The Spanish Company London Record Society 9. Originally published by London Record Society, London, 1973.
This free content was digitised by double rekeying and sponsored by London Record Society. All rights reserved.
ii. Petition to the lord treasurer, 1604
(B.M. Cott. Nero Bif. 296)
723. The petition of the Spanish Company to the earl of Dorset, lord treasurer of England. (fn. 1)
That whereas in one of the articles between England and Spain, prohibiting the carrying over of wares of Holland and Zeeland to them, that more heed may be taken that no deceipt follow through the likeness of the wares, it is provided that the merchandise to be brought or carried out of England, Scotland and Ireland to the dominions of the king of Spain and the archdukes shall be recorded in the register of the town or city, and sealed with the seal from whence they shall be brought.
724. Forasmuch as the petitioners are desirous to observe the true intent of the articles, they do most humbly desire your good lordship's resolution, whether a certificate from the president of our company or his deputy under the seal of our company, that the said goods are registered and sealed, will be a sufficient testimonial in the courts of Spain to defend us from all trouble there, for such goods as carry any likeness with the goods of Holland and Zeeland.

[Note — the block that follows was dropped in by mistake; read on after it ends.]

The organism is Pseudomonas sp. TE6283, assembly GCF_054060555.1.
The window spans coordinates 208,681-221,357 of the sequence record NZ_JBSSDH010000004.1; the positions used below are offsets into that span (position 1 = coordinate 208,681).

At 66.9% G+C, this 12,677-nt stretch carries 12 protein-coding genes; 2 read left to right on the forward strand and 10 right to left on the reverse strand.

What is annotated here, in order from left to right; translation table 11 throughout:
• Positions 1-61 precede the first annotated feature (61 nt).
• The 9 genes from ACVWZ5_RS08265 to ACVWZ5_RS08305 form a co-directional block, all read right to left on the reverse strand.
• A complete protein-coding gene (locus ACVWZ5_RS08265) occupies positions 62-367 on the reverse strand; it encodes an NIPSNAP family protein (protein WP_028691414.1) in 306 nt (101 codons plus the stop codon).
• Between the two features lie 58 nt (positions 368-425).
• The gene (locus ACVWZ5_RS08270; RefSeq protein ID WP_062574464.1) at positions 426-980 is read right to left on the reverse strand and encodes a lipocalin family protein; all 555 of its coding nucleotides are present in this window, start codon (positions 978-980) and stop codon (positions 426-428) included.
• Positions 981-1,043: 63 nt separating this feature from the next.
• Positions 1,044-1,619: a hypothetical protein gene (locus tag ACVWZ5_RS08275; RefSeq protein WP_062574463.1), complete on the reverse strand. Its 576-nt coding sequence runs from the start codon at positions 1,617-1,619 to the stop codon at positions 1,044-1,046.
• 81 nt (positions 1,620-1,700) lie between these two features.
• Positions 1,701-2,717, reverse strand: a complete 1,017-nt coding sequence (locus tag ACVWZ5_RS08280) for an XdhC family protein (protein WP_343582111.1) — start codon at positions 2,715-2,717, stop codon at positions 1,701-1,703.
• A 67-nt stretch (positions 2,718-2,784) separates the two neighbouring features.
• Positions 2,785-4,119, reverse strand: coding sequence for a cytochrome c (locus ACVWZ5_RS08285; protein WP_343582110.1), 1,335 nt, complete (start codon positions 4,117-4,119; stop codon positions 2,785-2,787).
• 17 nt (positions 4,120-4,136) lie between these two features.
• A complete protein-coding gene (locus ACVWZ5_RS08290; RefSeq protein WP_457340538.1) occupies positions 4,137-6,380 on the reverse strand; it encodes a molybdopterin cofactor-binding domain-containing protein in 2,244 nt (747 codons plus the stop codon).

725. And forasmuch as there be divers vintners, retailers and shopkeepers prohibited by our charter, which presume to adventure into Spain, and being without government will destroy the trade; the petitioners do most humbly desire your lordship's most honourable letters to the officers of the custom-house, that none be suffered to enter their goods unless they be certified by the president, his deputy, or treasurer of our company that they be free of our society; and we as we have been already bound to your good lordship and the rest of the honourable commissioners, for your lordship's care of us, will etc. . . . .
Memorandum: Daniel Dun and Sir Thomas Edmonds to consider of this point, for to me it seems just and reasonable that the president and company of the Spanish merchants by whom the said goods are levied and provided are able by their common seal to testify the same.